He maintained that he would prefer to avoid going down the path of changing the rules with a simple majority vote, although he expressed the view that precedent exists to do so. Even that is a point of some contention, with supporters of the idea consistently pointing to advisory opinions made by vice presidents, who serve as presidents of the Senate.
Republican aides say the Senate is a continuing body and therefore its rules continue and cannot be changed by a simple majority vote. However, Democrats contend that the Senate has not yet acquiesced to accepting the Senate’s rules from the last Congress.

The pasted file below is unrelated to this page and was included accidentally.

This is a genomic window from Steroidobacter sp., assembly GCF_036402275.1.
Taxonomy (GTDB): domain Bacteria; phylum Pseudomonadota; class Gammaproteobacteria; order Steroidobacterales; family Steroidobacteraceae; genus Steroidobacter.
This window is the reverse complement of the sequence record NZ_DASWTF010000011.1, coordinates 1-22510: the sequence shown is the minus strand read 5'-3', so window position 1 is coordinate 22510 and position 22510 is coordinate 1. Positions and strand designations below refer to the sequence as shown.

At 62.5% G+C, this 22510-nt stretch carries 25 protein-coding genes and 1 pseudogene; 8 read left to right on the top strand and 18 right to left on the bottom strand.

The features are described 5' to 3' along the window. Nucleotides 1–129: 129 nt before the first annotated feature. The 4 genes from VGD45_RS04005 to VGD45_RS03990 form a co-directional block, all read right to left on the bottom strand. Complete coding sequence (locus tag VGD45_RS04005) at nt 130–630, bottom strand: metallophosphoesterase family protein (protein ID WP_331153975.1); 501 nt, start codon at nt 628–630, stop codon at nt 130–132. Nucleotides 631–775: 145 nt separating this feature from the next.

There’s evidence to support the GOP position because there have been several references to standing rules in the Senate’s actions thus far in the 113th Congress, even as Reid has continued the first legislative day.
Nonetheless, despite GOP opposition, nothing would prevent Senate Democrats from moving forward if they have the 51 votes needed.
Vice President Joe Biden waits to conduct a mock swearing-in ceremony with Sen. Brian Schatz, D-Hawaii, in the Capitol's Old Senate Chamber, December 2, 2014. Schatz was sworn in to serve the remainder of his term since he was appointed to the seat after Sen. Daniel Inouye, D-Hawaii, passed away.